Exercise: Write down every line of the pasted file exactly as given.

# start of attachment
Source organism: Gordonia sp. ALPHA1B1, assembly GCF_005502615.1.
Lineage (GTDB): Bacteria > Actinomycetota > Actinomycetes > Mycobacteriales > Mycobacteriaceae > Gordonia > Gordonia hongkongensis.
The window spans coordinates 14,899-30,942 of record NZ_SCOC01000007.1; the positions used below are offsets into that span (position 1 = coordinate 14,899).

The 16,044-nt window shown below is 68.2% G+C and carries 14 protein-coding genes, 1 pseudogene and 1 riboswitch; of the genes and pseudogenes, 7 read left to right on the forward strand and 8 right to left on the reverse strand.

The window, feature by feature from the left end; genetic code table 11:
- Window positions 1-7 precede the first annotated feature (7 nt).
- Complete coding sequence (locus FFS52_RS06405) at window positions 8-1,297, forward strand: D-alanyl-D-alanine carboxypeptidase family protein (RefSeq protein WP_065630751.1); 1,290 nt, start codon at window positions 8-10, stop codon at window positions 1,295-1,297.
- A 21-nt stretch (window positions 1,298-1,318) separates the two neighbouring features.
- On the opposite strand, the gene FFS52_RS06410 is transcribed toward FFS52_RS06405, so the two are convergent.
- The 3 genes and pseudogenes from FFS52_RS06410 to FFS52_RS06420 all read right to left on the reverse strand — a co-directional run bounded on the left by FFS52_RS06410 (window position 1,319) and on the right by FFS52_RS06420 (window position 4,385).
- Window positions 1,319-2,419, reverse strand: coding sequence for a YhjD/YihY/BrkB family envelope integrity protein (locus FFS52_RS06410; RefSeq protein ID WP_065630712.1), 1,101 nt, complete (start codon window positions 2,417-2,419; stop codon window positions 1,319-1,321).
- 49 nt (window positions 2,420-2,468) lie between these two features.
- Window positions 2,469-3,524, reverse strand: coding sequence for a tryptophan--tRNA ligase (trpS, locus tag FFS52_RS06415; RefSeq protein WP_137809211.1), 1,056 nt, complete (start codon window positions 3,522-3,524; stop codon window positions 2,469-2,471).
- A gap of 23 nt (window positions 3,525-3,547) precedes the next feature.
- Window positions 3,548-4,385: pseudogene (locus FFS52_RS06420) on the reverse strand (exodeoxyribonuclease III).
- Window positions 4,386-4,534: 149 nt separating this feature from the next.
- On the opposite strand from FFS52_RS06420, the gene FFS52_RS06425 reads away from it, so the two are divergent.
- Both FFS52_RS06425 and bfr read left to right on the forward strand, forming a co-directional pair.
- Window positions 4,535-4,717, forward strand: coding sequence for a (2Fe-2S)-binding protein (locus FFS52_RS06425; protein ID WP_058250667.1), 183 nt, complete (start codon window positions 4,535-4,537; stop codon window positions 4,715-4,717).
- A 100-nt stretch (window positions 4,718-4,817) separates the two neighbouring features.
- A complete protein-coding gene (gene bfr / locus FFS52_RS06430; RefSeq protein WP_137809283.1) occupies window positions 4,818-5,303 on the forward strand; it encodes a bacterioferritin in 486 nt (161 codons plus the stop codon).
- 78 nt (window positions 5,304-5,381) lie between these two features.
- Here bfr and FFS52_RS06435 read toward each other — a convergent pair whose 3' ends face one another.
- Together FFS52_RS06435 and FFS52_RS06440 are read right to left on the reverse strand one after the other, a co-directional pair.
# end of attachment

Source organism: Gordonia sp. ALPHA1B1, assembly GCF_005502615.1.
Lineage (GTDB): Bacteria > Actinomycetota > Actinomycetes > Mycobacteriales > Mycobacteriaceae > Gordonia > Gordonia hongkongensis.
The window spans coordinates 14,899-30,942 of record NZ_SCOC01000007.1; the positions used below are offsets into that span (position 1 = coordinate 14,899).

The 16,044-nt window shown below is 68.2% G+C and carries 14 protein-coding genes, 1 pseudogene and 1 riboswitch; of the genes and pseudogenes, 7 read left to right on the forward strand and 8 right to left on the reverse strand.

The window, feature by feature from the left end; genetic code table 11:
- Window positions 1-7 precede the first annotated feature (7 nt).
- Complete coding sequence (locus FFS52_RS06405) at window positions 8-1,297, forward strand: D-alanyl-D-alanine carboxypeptidase family protein (RefSeq protein WP_065630751.1); 1,290 nt, start codon at window positions 8-10, stop codon at window positions 1,295-1,297.
- A 21-nt stretch (window positions 1,298-1,318) separates the two neighbouring features.
- On the opposite strand, the gene FFS52_RS06410 is transcribed toward FFS52_RS06405, so the two are convergent.
- The 3 genes and pseudogenes from FFS52_RS06410 to FFS52_RS06420 all read right to left on the reverse strand — a co-directional run bounded on the left by FFS52_RS06410 (window position 1,319) and on the right by FFS52_RS06420 (window position 4,385).
- Window positions 1,319-2,419, reverse strand: coding sequence for a YhjD/YihY/BrkB family envelope integrity protein (locus FFS52_RS06410; RefSeq protein ID WP_065630712.1), 1,101 nt, complete (start codon window positions 2,417-2,419; stop codon window positions 1,319-1,321).
- 49 nt (window positions 2,420-2,468) lie between these two features.
- Window positions 2,469-3,524, reverse strand: coding sequence for a tryptophan--tRNA ligase (trpS, locus tag FFS52_RS06415; RefSeq protein WP_137809211.1), 1,056 nt, complete (start codon window positions 3,522-3,524; stop codon window positions 2,469-2,471).
- A gap of 23 nt (window positions 3,525-3,547) precedes the next feature.
- Window positions 3,548-4,385: pseudogene (locus FFS52_RS06420) on the reverse strand (exodeoxyribonuclease III).
- Window positions 4,386-4,534: 149 nt separating this feature from the next.
- On the opposite strand from FFS52_RS06420, the gene FFS52_RS06425 reads away from it, so the two are divergent.
- Both FFS52_RS06425 and bfr read left to right on the forward strand, forming a co-directional pair.
- Window positions 4,535-4,717, forward strand: coding sequence for a (2Fe-2S)-binding protein (locus FFS52_RS06425; protein ID WP_058250667.1), 183 nt, complete (start codon window positions 4,535-4,537; stop codon window positions 4,715-4,717).
- A 100-nt stretch (window positions 4,718-4,817) separates the two neighbouring features.
- A complete protein-coding gene (gene bfr / locus FFS52_RS06430; RefSeq protein WP_137809283.1) occupies window positions 4,818-5,303 on the forward strand; it encodes a bacterioferritin in 486 nt (161 codons plus the stop codon).
- 78 nt (window positions 5,304-5,381) lie between these two features.
- Here bfr and FFS52_RS06435 read toward each other — a convergent pair whose 3' ends face one another.
- Together FFS52_RS06435 and FFS52_RS06440 are read right to left on the reverse strand one after the other, a co-directional pair.